Yet there is already detailed guidance to professionals on the need to immediately report any concerns to social services. So what additional safeguards would be provided by the threat of a witch hunt after the event?
The current concerns are a reaction to the scandal of the establishment cover-up around the Jimmy Savile case and the admissions of the Catholic church hierarchy.
The government has said organisations should support and protect whistleblowers because this is how cover-ups are exposed.
If the proposed new law had been in place at the time Mid Staffordshire hospital was failing, would all the ward staff either be guilty of abuse or of failure to report abuse? How would you prove your innocence?
Who would believe someone who claimed not to have seen anything, not to have been told anything and not to have heard anything? The only way to shrug off suspicion would be to accuse someone else.
Rather than draft a new law we should be asking why the existing laws have not been used to prosecute those in the BBC, the Catholic church and the police who failed to treat allegations of sexual abuse seriously, who did no investigate rigorously or who covered up abuse.
Surely to cover up an illegal act to protect an individual or organisation is already a crime.
It’s not a new criticism, but a report co-authored by MP Ann Clwyd and former nurse-turned-NHS chief executive Tricia Hart confirms that NHS hospitals are bad at dealing with complaints. The report was commissioned following the inquiry into the failings at Mid Staffordshire hospital in response to the concern that this was not a one-off.
‘Defensiveness is a state of mind that will not be dislodged by policy and procedures’
In the case of Mid Staffordshire, the inquiry found that complaints about the care of patients had been dismissed, denied or ignored. They were either not properly investigated or were responded to by standard letters offering insincere apologies.
While senior management and the board had a clear understanding of the budget position, received regular financial updates and took a close interest in actions to address overspends, they did not show a similar interest in patient care, management information on complaints, lessons learnt and changes implemented.
The report characterises NHS trusts’ responses to complaints from patients and relatives as “delay, deny and defend”.
If past experience is anything to go by a comprehensive and complicated complaints system will be put in place that covers informal and formal complaints. No doubt there will be a requirement for every NHS trust to have a detailed set of procedures, which include how to complain and how complaints should be investigated and responded to.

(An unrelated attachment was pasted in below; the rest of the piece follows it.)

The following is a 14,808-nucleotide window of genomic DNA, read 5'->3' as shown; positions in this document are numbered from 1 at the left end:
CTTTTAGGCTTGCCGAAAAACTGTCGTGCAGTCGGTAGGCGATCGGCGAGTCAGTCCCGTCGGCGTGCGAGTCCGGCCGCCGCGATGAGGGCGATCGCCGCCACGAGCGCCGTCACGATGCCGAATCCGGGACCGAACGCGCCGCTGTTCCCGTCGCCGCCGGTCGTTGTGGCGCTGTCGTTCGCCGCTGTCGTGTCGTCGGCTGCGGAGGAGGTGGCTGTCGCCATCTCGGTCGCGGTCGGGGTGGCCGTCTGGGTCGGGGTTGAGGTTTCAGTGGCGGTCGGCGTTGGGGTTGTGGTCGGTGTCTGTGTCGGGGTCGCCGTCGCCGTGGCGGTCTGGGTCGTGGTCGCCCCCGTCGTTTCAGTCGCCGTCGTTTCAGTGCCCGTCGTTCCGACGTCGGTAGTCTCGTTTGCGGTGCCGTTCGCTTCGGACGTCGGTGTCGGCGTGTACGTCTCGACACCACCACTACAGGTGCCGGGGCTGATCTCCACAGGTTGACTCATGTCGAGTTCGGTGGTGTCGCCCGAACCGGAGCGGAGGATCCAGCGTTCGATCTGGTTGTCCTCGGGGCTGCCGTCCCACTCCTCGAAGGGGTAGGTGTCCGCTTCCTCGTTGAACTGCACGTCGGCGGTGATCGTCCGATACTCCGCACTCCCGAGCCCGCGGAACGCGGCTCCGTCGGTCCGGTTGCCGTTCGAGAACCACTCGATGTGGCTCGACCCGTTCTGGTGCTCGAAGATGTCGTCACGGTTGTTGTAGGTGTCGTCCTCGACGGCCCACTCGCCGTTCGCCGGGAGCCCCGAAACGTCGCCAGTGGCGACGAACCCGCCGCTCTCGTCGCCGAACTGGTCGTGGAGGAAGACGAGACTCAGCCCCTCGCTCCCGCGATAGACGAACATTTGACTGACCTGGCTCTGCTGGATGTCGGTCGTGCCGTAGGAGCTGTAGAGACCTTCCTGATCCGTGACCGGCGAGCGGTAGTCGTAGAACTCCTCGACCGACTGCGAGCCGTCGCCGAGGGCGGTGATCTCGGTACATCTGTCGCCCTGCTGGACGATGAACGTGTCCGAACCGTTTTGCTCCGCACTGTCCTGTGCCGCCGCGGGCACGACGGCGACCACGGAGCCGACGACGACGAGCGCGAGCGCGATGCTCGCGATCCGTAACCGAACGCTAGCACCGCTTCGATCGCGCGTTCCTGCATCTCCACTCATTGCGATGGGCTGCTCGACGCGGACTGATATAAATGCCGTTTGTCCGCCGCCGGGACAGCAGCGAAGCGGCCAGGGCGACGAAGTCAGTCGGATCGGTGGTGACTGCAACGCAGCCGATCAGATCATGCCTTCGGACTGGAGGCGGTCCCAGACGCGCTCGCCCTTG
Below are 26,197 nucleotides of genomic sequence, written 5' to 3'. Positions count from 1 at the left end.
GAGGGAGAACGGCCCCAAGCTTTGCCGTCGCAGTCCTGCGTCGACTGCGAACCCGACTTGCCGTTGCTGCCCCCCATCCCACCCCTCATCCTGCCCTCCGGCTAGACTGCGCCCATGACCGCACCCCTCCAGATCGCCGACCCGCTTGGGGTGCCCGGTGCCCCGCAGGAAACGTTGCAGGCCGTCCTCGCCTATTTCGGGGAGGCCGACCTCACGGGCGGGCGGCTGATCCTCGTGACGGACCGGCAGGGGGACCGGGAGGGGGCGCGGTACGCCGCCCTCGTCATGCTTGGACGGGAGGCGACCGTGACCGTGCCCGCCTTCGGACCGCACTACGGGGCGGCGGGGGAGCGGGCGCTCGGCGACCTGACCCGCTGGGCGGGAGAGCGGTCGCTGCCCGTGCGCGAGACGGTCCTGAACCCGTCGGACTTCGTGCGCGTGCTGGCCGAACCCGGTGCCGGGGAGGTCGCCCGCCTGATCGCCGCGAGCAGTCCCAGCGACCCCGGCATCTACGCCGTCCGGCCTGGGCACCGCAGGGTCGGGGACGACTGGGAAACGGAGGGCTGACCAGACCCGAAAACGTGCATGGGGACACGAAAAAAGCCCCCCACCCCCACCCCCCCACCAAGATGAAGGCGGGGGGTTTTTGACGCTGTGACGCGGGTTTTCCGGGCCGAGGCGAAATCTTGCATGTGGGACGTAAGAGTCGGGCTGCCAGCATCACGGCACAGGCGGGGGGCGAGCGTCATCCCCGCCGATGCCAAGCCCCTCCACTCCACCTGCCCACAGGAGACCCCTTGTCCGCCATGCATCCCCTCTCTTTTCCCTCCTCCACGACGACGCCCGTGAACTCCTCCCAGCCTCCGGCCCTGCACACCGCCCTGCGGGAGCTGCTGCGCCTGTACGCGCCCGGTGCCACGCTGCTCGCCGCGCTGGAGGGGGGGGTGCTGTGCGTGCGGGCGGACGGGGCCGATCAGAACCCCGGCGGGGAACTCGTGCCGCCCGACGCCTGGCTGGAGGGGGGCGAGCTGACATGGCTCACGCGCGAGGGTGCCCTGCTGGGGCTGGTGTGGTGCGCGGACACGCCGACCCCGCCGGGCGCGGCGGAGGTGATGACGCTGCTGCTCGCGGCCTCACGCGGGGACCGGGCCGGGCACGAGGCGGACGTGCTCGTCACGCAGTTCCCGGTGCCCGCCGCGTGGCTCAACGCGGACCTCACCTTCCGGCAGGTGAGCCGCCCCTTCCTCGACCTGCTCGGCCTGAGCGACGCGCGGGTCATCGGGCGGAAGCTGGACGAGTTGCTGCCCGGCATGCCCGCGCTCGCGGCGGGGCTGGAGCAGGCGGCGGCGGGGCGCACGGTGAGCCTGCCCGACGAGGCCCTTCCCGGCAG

It would include various escalating stages to appeal or take the complaint to a higher level, should the complainant not be satisfied with the outcome. It would be bureaucratic, off-putting, time consuming and ultimately not achieve the desired outcome.
This would be accompanied by a policy statement from the board that makes clear that all complaints should be treated seriously, investigated rigorously, that lessons learnt should inform changes and that the trust should be open and honest about failings.
But defensiveness is a state of mind that will not be dislodged by policy and procedures.
‘Apologising and putting it right straight away means dealing with a complaint informally’
You can’t defend a member of staff being rude; you can only apologise. You can’t defend staff leaving a patient in a soiled bed; the question to ask is, “Did someone do something about it when it was brought to their attention?”
Apologising and putting it right straight away means dealing with a complaint informally. As a senior manager I was tasked to get involved when situations had escalated because the initial response was considered unsatisfactory.
This would involve an independent investigation, a report that would be shared with the complainant and a meeting with me as a senior manager to receive our apology.
This might have involved explaining what action was being taken to ensure the issue didn’t arise again, whether that be instructions to staff or ensuring adequate cover for staff off sick.
Often the issue was further complicated by complaints arising out of the process such as complaining about the response of the person who they first raised the issue with; complaining about a perceived lack of independence of the investigating officer; or complaining about the length of time taken to conduct the investigation.
If the person complaining was still not satisfied they could take it to the ombudsman. If the ombudsman upheld the complaint in full or part, then the organisation would be required to make a formal written apology that would usually involve a commitment to actions to ensure the incident would not happen again.
The chief executive was required to present an annual report to the board that summarised all complaints received, broken down into informal, formal and ombudsmen stages. The nature of complaints were grouped and any actions taken as a result were identified; for example, this might include new guidance given to staff or issues to be covered in staff development.
The overall lesson to be learnt was that on almost every occasion, if the initial response had been to acknowledge the concern and do something to address it, patient and relative would have been satisfied.